“We provide education and support for self-management as a tool with which to carry on your life,” Brownrigg explained.
Making the Healthy Choice Easier
Take, for instance, healthy eating. We know that making healthy food choices—lots of fruits and vegetables, foods low in sodium and primarily “good” fats—is better for our health. But according to dietitian Kathleen Turner, it’s not helpful educating people about how to get all these elements into their diets. What they really want is practical help. So she focuses more on food as a whole rather than its component parts and nutrients.
“People don’t care about what kind of fat they’re eating—they want to know what to make for dinner,” she said. “It can be so overwhelming to think about how to prepare a whole week of healthy meals.”
Turner tries to answer these questions through group sessions on the ABCs of heart-healthy eating and weight management and through short five-minute talks during exercise classes, on topics such as meal timing, fruits and vegetables and fats and sodium. She also has a “hot topic,” which she uses to pick up on what is current in the media and to provide some media literacy tips to help people assess for themselves what they read or see on television. And for those who need more individual attention, Turner does one-on-one counselling.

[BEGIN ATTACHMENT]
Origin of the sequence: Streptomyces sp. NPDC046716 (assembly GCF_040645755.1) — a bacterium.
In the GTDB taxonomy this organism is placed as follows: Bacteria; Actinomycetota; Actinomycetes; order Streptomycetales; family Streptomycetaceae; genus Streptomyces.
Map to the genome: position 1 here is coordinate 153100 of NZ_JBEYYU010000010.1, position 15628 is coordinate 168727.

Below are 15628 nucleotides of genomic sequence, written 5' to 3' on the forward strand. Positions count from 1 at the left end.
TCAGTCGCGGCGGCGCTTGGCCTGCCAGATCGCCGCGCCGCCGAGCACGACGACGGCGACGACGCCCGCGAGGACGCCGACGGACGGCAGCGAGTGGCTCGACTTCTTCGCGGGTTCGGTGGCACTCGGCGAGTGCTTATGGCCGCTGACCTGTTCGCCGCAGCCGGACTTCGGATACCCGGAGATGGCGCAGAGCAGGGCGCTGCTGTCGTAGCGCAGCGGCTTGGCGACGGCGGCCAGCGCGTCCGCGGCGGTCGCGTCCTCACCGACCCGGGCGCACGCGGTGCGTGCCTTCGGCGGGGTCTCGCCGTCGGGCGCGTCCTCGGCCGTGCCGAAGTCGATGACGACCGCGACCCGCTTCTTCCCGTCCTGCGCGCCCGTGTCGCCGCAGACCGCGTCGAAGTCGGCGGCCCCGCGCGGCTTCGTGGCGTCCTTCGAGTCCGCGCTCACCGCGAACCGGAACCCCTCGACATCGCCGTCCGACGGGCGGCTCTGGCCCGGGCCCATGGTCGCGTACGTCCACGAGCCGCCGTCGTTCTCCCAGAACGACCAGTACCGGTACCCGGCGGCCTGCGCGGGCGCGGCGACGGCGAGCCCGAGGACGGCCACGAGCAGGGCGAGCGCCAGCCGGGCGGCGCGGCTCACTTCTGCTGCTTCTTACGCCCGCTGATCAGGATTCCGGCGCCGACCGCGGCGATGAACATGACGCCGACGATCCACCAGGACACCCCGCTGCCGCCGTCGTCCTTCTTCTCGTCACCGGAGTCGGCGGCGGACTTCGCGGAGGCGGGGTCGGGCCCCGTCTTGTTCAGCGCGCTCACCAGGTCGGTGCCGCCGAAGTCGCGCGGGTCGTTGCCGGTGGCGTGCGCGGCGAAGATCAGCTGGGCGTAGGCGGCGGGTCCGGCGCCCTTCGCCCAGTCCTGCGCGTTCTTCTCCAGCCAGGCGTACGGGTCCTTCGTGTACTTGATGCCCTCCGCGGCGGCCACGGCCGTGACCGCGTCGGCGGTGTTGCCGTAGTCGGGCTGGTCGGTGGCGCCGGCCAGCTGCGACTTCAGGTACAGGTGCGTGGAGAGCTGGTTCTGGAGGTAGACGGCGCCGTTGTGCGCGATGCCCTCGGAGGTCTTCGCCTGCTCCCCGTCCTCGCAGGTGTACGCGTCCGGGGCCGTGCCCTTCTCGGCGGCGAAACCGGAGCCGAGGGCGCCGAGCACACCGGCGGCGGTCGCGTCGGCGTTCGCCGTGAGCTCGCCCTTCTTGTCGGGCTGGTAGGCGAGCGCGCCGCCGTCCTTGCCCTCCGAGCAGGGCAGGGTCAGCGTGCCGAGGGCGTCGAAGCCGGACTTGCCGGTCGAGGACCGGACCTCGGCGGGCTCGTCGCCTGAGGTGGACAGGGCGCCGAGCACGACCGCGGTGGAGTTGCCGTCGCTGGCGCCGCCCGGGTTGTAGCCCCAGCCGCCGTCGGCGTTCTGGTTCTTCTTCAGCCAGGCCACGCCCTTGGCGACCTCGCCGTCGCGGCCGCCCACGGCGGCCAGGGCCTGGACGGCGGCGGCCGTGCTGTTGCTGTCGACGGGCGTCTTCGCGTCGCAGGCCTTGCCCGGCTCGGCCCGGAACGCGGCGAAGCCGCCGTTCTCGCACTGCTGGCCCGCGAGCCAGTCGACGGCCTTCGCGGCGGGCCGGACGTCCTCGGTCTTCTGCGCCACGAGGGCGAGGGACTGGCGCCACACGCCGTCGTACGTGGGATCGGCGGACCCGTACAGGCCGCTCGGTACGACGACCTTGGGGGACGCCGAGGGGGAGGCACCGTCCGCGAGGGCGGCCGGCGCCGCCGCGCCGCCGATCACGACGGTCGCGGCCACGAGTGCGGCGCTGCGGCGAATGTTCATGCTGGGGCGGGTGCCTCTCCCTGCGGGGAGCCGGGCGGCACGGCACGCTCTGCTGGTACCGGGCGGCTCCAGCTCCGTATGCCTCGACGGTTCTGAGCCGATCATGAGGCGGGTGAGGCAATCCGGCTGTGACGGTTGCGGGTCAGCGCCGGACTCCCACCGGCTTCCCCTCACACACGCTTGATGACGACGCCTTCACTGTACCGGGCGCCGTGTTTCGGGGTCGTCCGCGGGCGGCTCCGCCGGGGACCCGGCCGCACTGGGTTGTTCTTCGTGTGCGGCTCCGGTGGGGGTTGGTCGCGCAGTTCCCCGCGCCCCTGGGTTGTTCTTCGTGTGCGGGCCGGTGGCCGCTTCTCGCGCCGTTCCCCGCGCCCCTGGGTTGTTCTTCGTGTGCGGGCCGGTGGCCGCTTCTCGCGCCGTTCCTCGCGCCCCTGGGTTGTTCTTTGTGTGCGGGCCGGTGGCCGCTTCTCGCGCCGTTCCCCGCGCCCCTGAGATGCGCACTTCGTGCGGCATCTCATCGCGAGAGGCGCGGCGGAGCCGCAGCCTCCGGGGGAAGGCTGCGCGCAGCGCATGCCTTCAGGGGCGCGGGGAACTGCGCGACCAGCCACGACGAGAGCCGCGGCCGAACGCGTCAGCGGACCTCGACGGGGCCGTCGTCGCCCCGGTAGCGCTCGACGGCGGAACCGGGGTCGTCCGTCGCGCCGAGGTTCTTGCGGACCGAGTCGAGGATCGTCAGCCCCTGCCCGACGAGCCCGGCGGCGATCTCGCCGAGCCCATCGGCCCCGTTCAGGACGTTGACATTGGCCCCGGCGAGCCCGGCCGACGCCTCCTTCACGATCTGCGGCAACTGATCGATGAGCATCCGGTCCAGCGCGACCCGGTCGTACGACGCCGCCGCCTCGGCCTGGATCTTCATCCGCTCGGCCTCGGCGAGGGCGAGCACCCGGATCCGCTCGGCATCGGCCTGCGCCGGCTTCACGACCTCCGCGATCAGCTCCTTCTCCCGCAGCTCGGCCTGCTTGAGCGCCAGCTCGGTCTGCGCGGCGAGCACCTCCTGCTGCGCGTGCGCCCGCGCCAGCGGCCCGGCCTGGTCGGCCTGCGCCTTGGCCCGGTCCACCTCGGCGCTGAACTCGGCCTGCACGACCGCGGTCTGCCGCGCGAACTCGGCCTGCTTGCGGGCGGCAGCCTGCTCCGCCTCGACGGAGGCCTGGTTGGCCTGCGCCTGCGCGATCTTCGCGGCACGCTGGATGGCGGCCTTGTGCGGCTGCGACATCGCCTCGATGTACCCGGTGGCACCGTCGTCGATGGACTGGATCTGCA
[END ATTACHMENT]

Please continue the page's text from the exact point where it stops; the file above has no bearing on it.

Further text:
“The healthy choice is usually the hard choice,” Turner said. “But the more people cook at home, the more in control they are.” So she focuses her efforts on helping people learn to plan meals, find good recipes online or in a cookbook, and shop for the ingredients.
As just one dietitian serving the entire outpatient population, Turner’s long-term goal is to help her patients find resources in the community. Surprisingly, one of the best places to go is the local grocery store. Some grocery stores have dietitians on staff who will do everything from helping with finding recipes to conducting store tours that show people where to find healthier alternatives.
Learning to Communicate with Patients